Will and Kelly Smith of Centre Township are the husband and wife duo behind Deep Roots Valley Farm along Irish Creek Road and focus their energy on raising eggs, poultry and other meats as naturally as possible.
Their intentions are geared toward benefitting not only the land but those who buy their food, the animals—giving them a good quality of life and an admirable amount of respect that they so rightly deserve, their own children and the rest of their family, the community, and in a larger sense, the world, too.
Back in 1911, Kelly’s great-grandfather, Howard Phillips purchased the farmland where the family still works acre after acre 102 years later. The property’s farming efforts have reshaped a lot throughout the past century. The last of the dairy cows were sold in 1991, raised by her father Larry and mother Cathy Phillips who are still on the farm.
Deep Roots Valley Farm totals 150 acres and is wrapped around by the sweeping hills of the Blue Mountain. Will and Kelly are fifth generation farmers and still work with Kelly’s grandfather, Paul Phillips, who lives just down the road from the historic farmhouse and the charming tire swing their daughters sway on in the warm season.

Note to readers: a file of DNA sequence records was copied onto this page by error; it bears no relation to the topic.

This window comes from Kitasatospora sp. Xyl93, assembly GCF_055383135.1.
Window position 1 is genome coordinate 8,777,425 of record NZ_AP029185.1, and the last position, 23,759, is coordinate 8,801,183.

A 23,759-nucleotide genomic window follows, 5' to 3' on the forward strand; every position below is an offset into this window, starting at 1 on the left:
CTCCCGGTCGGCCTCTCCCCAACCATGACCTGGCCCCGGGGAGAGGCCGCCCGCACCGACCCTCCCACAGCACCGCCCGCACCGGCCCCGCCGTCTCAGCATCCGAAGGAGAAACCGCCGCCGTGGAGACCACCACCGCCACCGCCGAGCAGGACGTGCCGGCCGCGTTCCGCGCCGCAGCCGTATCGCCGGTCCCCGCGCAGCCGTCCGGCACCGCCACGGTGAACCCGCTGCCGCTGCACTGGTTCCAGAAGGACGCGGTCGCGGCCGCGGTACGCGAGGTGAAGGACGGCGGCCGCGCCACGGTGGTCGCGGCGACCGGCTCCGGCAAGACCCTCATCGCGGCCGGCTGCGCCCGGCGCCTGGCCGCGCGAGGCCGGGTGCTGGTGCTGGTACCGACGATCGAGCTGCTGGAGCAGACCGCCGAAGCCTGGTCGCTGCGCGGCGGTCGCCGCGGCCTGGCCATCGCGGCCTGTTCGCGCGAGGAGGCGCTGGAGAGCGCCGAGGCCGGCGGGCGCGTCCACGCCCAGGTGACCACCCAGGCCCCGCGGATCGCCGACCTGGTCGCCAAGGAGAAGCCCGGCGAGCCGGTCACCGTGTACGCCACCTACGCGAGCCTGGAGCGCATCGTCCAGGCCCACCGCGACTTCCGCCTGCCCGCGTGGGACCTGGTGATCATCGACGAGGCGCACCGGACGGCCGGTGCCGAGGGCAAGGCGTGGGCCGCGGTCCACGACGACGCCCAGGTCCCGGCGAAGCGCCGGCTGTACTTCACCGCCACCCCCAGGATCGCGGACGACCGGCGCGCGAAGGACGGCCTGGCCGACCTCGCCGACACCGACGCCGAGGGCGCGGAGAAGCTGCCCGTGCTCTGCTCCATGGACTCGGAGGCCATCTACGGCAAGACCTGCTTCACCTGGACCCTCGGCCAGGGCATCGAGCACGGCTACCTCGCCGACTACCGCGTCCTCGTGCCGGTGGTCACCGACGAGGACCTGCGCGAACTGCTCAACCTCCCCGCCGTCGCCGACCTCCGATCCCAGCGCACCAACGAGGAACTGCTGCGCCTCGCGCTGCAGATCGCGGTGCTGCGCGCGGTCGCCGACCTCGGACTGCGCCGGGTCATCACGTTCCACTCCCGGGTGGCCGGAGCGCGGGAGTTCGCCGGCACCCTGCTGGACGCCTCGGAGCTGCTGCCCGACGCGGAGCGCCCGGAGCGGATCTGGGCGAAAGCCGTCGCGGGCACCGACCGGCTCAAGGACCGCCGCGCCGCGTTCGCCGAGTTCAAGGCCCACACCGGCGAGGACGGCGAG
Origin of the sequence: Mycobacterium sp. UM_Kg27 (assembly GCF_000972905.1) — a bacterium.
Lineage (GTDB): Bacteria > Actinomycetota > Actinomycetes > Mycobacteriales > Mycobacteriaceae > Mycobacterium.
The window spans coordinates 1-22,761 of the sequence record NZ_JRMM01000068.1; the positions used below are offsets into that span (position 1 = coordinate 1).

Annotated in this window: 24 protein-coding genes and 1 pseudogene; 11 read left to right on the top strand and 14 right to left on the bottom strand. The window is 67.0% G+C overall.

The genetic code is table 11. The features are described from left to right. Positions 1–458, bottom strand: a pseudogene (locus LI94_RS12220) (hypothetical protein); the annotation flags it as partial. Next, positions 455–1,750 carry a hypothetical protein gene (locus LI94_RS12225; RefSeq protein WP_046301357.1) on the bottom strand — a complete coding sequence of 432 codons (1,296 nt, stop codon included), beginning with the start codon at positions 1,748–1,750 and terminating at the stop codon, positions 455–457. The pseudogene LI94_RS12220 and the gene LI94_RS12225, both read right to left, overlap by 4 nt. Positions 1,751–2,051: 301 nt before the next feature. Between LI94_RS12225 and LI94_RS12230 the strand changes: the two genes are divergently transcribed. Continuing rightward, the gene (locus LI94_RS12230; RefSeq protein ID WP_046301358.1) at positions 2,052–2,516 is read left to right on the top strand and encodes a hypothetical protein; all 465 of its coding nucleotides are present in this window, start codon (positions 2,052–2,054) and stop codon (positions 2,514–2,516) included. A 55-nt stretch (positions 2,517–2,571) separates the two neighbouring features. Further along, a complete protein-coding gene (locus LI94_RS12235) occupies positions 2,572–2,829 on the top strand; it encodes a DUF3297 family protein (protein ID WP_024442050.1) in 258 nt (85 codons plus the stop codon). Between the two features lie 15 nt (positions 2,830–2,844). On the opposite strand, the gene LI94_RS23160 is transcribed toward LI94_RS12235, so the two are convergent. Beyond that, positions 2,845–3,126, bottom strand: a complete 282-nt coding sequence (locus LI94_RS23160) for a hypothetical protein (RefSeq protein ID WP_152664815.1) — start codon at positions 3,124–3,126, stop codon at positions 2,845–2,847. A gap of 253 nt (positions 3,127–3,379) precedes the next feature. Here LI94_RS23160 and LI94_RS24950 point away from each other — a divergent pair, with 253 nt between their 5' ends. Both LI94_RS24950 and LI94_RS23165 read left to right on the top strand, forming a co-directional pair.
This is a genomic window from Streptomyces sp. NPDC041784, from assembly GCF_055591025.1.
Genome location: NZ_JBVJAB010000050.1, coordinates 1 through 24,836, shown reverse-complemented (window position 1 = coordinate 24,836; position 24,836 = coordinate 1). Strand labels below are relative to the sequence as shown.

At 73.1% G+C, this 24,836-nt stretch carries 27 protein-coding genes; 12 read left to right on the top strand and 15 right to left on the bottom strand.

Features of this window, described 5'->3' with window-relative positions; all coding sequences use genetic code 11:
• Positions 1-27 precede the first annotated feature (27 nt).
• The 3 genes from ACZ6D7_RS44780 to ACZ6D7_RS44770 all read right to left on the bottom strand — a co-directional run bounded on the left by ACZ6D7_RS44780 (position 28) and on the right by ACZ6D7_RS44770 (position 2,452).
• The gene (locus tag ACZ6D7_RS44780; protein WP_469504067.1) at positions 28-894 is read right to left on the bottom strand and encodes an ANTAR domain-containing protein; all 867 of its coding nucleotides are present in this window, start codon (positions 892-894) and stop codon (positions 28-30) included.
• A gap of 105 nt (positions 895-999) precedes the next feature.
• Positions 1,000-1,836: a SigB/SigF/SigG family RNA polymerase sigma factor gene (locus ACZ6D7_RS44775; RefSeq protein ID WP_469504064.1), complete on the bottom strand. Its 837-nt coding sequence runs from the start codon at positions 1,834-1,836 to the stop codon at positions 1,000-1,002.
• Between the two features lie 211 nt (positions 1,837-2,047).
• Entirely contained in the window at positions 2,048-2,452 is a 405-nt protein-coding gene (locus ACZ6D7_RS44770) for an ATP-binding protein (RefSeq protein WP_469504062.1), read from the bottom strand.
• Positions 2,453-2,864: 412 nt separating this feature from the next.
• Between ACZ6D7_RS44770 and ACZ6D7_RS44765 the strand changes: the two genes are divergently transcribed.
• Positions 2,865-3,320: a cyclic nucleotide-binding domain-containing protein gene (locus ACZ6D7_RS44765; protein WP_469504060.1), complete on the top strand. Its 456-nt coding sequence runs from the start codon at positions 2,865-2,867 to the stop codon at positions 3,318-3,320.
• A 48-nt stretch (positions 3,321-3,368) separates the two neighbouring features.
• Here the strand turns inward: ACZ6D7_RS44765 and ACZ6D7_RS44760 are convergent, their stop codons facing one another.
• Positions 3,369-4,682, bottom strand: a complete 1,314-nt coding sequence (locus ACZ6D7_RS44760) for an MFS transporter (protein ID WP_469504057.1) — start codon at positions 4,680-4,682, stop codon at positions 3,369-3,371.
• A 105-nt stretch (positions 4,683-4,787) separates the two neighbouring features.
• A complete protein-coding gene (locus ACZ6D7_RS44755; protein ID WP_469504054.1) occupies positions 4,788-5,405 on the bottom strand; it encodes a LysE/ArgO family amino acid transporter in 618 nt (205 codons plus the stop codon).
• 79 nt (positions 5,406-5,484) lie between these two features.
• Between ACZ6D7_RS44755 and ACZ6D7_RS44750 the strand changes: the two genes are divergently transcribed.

“In high school, I had an interest in cooking,” Kelly said about studying nutrition and dietary aspects of food.
Wanting organic baby food for their first daughter, Hannah, Kelly realized years ago that there wasn’t enough of a market for it to be on any grocery store shelves. Frustrated by this, Kelly started making her own baby food at home. This served as part of how she and Will delved into farming for their living.
Since both of them have backgrounds in the restaurant industry and Will has a degree in economics, and after Kelly made Will watch the 2008 documentary “Food, Inc.,” finding their way into a chemical-free approach to farming seemed carved into the cards.
Today, they raise chicken, eggs, beef, pork and turkey. All of their animals have the freedom of roaming in different pastures across the expanse of the land with rotational grazing efforts, as movable fences are relocated periodically around the farm.
Their chicken CSA (community-supported agriculture—programs set up where people pay ahead of time for farm foods so that farmers can better afford their operational costs before foods are raised and ready) and egg CSA are big hits with locals from not only Berks County but Deep Roots Valley Farm fans in Montgomery and Lehigh counties as well.
Will and Kelly are also new at the Phoenixville Farmers’ Market in Chester County this year.
“No job I’ve ever had has been so rewarding,” Will said about his time spent working with the animals and having such appreciative customers who rave for the impeccable flavor of their eggs.
“Our belief is to heal the soil,” Kelly said about the goal of keeping the land chemical-free and bringing it back to a healthier state.
And since animals graze the land, if they aren’t grazing on and eating pesticide-ridden grass and crops, that means the final eggs, poultry and meats coming from the farm are more nutrient dense and healthy.
“We’ll never compete with industrialized food, but we appreciate knowing we’re making a difference and bringing more options to Berks County,” Will said.
Visit http://deeprootsvalley.com and search for Deep Roots Valley Farm on Facebook to find out more.